If you could give one piece of advice to someone seeking to leave their current job and pursue their passions, what would it be?
Don’t be scared! The answer “No” is a variable, and always look for ways to make your dream work. Don’t be discouraged by setbacks and “temporary” roadblocks. Treat your passion, project, or business as a full time job, realizing that there’s always work to be done.
And of course, have fun!
Field of Artisans is a community for all types of creatives. Being constantly surround by emerging artists, musicians, builders, designers and photographers all in one place must be incredibly rewarding and inspirational. What is your favorite part about creating a place for such beautiful and refreshing collaborations?
The people are the best part!
Since moving back to New England, I’ve met so many amazing friends and business partners through Field of Artisans. It’s so great to look forward to summer weekends where we setup in the most beautiful places with such creative people. We all walk away from the day feeling happy and energized.
Looking back at the evolution of Field Of Artisans, if you could go back and change one thing what would it be?
There is nothing that I’d change! However, one of the best parts of reviewing the Field’s evolution is looking at things that work best and are the most fun. That way the Field can continue with the good and only improve. Summer 2017 will be the 3rd summer season!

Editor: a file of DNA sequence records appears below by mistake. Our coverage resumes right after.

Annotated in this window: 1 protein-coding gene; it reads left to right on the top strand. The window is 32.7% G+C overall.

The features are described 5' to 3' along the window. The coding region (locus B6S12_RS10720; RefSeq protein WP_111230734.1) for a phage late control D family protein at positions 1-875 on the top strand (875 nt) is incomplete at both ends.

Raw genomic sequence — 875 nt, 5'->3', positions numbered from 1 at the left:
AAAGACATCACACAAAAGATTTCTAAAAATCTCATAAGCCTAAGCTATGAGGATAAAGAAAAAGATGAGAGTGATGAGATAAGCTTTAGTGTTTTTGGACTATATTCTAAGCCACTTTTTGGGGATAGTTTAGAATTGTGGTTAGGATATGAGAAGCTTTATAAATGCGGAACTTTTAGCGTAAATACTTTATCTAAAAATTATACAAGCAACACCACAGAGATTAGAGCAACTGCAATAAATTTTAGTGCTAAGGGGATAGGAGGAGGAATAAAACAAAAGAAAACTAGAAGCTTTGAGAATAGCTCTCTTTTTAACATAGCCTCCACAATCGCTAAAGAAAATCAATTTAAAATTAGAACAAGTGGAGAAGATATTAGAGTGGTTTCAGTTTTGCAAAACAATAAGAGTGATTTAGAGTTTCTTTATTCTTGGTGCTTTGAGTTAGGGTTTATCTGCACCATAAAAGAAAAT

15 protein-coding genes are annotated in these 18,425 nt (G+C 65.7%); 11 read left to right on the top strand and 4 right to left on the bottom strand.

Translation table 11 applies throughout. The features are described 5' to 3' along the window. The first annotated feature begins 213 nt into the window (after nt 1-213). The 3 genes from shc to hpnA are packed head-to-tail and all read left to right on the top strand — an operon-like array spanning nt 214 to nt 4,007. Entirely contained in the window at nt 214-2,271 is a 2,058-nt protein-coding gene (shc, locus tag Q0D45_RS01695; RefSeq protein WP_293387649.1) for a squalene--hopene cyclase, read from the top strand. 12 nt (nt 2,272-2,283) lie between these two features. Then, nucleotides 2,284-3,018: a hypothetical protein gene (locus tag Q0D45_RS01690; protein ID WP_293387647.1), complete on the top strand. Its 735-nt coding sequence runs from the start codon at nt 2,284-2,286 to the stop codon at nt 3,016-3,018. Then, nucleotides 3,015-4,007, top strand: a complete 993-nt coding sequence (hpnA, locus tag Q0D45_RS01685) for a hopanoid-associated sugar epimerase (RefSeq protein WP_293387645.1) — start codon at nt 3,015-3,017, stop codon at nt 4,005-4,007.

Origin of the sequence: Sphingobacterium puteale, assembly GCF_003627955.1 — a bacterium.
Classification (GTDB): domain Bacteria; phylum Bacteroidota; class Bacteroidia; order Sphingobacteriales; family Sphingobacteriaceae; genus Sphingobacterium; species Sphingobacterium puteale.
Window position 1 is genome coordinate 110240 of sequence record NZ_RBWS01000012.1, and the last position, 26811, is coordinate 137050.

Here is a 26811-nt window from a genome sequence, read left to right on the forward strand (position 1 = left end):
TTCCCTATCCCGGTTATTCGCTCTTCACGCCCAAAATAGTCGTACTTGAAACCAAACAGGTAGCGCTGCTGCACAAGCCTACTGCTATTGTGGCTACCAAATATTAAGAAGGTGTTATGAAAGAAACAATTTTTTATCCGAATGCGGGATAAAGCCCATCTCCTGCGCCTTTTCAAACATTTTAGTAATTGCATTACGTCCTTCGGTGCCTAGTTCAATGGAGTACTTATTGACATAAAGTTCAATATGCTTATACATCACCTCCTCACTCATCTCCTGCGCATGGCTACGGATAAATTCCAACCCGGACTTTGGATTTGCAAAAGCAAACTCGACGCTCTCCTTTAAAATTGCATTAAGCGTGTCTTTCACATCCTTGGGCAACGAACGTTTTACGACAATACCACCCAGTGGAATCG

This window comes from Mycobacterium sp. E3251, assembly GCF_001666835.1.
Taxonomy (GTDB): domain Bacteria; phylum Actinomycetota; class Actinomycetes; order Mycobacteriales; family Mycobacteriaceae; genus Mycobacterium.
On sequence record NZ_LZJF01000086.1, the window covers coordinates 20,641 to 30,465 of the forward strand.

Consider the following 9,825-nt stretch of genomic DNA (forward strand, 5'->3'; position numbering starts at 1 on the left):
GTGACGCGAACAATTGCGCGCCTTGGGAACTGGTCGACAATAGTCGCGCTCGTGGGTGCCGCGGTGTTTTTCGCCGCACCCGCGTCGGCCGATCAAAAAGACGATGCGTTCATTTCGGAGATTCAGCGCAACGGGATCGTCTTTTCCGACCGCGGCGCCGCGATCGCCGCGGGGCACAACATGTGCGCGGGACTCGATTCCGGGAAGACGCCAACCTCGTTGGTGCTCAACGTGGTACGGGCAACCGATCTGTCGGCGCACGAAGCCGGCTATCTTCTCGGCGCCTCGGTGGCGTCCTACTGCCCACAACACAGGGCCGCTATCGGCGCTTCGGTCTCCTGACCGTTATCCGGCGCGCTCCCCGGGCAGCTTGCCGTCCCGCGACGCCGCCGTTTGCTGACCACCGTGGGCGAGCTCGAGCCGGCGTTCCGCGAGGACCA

With summer just a few months away, what about this new season for Field Of Artisans makes you most excited?
Based on the first two years, we’ve come up with a pop-up location schedule that will make artist vendors and shoppers happy!
I’m very excited to see what our returning artists have been working on this past winter and who is joining the Field for the first time this year!
Lastly, what does creativity mean to you?
I think creativity is a path that gets easier and more rewarding the more time you devote to it.
You have to warm up your brain to think creatively and condition your soul to embrace new ideas. Exploring ideas opens you to seeing things in a whole new way, leading to beautiful results.
Thank you so much, Katrina!
To learn more about the Field of Artisans and the talent in the “Field”, be sure to click here.
If you happen to be in the Rhode Island area and want to check out Field of Artisans, click here for the entire 2017 schedule. Book your calendars, as the fun starts on June 10th!
*all photos provided by Field of Artisans